With his sculptural objects – from intricate lamps to massive concrete wall installations – the designer explores the cutting edge of parametric design and digital manufacturing.
Seed, one of Kudless’s recent projects, is featured on the cover of Azure’s September 2013 issue. While it looks like a spongy brain, it is actually made of 3-D printed concrete – a groundbreaker given the fact that up until recently the only materials used in additive manufacturing were polymers.
At Matsys, the studio Kudless founded in Oakland in 2004, he has produced a range of work that similarly straddles the boundaries separating art and design, sculpture and architecture, digital and material, and deliberate and random. And he does so by designing with parametric modelling, and making with digital fabrication methods (including CNC routing and lathing) in combination with flexible mould-casting and hand assembly. His experimentation is no doubt informed by his position as an associate professor at the California College of the Arts.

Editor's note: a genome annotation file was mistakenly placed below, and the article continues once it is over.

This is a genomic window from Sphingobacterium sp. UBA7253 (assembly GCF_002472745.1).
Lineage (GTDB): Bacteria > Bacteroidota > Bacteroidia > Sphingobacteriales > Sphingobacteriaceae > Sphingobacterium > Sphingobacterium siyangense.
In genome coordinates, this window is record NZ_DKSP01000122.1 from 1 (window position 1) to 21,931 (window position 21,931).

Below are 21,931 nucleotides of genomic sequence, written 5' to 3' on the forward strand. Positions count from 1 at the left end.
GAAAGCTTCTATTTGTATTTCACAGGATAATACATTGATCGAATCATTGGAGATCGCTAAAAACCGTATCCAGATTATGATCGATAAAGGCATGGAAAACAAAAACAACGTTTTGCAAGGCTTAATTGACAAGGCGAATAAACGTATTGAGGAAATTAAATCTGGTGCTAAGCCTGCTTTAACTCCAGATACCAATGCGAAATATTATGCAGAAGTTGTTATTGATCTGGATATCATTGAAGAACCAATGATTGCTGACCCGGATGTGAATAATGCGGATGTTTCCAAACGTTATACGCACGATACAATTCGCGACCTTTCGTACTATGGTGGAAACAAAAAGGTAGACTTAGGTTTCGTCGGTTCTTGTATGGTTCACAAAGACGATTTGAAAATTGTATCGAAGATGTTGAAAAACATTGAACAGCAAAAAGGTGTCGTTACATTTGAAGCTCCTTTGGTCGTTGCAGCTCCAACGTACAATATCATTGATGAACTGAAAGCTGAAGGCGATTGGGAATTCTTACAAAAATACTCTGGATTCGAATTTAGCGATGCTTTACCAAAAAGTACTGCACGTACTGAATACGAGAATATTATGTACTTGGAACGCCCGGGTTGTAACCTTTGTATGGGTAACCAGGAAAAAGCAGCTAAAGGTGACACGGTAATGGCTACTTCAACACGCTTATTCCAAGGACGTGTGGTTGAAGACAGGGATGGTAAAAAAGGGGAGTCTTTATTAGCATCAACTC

We wanted to find out what drives Kudless’s highly innovative experimental approach.
What was the inspiration behind Seed?
This was actually a study model for a much larger project conceived for the Berkeley Botanical Garden. It was based on my initial reaction to a site in a very secluded redwood forest. The tall, sentinel-like trees and minimal undergrowth produced a very silent and meditative space, almost like the trees were watching over something. I wanted to place an object on the site that was mysterious and a bit out of place and scale.
While the final project, which measures two and a half metres in diameter, was to be produced using thin shell fibre-reinforced concrete precast panels, I made the small model with a cement-based 3D printer recipe by my colleagues at Emerging Objects. It’s about 40 centimetres in diameter, and is hollow so that it’s quite lightweight, probably five to 10 pounds.
Seed is part of a larger series that includes the P_Wall concrete panels with a similarly bulbous form. What are some of the challenges you’ve faced with the P series?